I have to say that I’m getting more than a little concerned about the idea that there are “different facts” or “alternative facts.” There are accurate facts and inaccurate facts [which I don’t regard as fact, but error], and there can be considerable dispute over what facts signify or how to interpret them and how accurate those interpretations may be.

The only thing “factual” about opinions not supported by verifiable facts is that such opinions exist. When pictures show the comparative size of crowds, such as inauguration crowds, an opinion that the small crowd is larger is factually untrue, unless, of course, such photographs were altered. When there is a multiplicity of photos from different sources, then the chance of alteration is essentially non-existent.

When photographic studies of glaciers show that, over time, virtually all of them have shrunk in size, and many have disappeared, that is factual evidence that those areas are in fact warmer, and when those studies encompass virtually all the glaciers, that’s a fact, or series of facts, that’s not factually contestable. What those facts signify for the future is up for debate, but that those sections of the planet are now warmer is not.

When NOAA says that the last ten years are the warmest on record, compared to existing data, that data represents a series of measurements. Those measurements come from the same sources. Therefore, temperatures at those sources are warmer. One can contest whether temperatures from those sources are an accurate representation of planetary warming, and whether temperatures from earlier sources are as accurate, but not the fact that the NOAA numbers represent higher temperatures at those places.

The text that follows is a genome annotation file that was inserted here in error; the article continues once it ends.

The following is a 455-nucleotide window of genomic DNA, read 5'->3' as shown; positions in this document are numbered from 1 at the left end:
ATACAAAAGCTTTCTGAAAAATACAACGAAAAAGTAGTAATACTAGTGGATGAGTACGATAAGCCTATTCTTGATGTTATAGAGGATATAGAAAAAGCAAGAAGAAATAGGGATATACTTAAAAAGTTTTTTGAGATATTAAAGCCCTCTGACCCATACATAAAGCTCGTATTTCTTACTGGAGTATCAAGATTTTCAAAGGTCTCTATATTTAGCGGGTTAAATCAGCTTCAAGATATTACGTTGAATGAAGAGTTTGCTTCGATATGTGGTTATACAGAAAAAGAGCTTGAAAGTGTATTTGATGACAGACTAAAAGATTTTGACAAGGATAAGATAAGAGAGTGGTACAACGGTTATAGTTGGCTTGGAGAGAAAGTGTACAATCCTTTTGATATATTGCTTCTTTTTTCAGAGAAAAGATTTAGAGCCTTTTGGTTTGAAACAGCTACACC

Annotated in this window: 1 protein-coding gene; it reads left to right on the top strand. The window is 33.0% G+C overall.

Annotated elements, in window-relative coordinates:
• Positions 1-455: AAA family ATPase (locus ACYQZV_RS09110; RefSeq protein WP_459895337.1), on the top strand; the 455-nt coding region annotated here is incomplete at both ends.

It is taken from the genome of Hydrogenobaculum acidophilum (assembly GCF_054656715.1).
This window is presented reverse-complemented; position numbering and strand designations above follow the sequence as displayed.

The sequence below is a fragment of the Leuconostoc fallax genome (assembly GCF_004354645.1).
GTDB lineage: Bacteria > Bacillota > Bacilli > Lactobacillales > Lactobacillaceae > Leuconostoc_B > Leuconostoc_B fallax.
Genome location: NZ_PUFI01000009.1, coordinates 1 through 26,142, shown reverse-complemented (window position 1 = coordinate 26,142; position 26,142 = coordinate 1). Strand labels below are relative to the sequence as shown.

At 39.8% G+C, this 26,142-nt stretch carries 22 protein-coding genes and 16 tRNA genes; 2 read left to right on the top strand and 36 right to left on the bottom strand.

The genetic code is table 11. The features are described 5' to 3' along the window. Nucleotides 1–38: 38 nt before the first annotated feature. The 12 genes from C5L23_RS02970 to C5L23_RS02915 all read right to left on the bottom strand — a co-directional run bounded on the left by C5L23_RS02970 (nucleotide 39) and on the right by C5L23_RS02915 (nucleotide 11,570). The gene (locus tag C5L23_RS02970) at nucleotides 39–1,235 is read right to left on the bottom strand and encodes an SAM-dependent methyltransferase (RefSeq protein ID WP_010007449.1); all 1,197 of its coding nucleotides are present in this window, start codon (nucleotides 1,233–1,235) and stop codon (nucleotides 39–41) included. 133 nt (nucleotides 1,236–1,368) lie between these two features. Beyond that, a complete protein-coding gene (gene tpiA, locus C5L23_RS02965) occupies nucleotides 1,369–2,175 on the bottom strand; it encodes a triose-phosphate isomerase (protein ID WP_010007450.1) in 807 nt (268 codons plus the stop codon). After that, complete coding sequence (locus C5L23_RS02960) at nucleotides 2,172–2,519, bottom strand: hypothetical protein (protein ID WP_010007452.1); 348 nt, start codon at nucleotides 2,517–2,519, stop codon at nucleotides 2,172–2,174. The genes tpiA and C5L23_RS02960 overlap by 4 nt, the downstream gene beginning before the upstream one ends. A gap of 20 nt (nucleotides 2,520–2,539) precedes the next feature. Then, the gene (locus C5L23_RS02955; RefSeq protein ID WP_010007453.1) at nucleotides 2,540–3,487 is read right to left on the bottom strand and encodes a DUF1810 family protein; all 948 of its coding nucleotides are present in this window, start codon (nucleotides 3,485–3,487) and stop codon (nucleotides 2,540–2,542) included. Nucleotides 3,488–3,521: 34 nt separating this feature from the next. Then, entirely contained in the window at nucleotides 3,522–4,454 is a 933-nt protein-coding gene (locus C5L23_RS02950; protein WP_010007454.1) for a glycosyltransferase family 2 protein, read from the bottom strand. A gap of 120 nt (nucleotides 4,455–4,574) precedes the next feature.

The fact that there’s been a first-year turnover of more than thirty percent of political appointees serving on the President’s White House staff is not disputable, nor is the fact that it’s by far the highest first year turnover of any President. What this means can be debated, but it cannot accurately be dismissed as false news.

The growth of fake or false news not only represents the growing polarization of American society, but also bodes ill for the future, because, if Americans cannot even agree on the facts surrounding issues, the “public validity” and “truth” of such “facts” will be determined by popular opinion or power, not upon the facts themselves. When policies are made upon the basis of facts that are not accurate, they’re far more likely to be flawed.

For example, while one study by scientists at the Medical College of Wisconsin and Tulane University School of Medicine showed that eighty-percent of health news stories posted on Facebook concerning the Zika virus were largely accurate, the study also showed that the most popular story [ “10 reasons why Zika virus fear is a fraudulent medical hoax”] was totally inaccurate, but was viewed 530,000 times and shared almost 20,000 times, while the most popular totally medically accurate story, posted by the World Health Organization, was viewed 43,000 times and shared by less than a thousand users.

But too many people don’t want to hear that the number and percentage of crimes committed in the U.S. is higher for native born Americans than for either legal or illegal immigrants, and that the lowest crime rates occur among legal immigrants. They don’t want to hear that increasing coal usage will increase the rate of global warming, or that the tax laws just passed will make economic conditions in the future much worse.

We’re already in the dangerous position where popularity is more and more becoming the determinant of the perceived accuracy of facts, rather than measurements, observations, or science.

Or, put another way, with Trump’s “alternative facts,” Orwell’s Newspeak is already here.

11 thoughts on “Facts”

  1. M. Kilian says: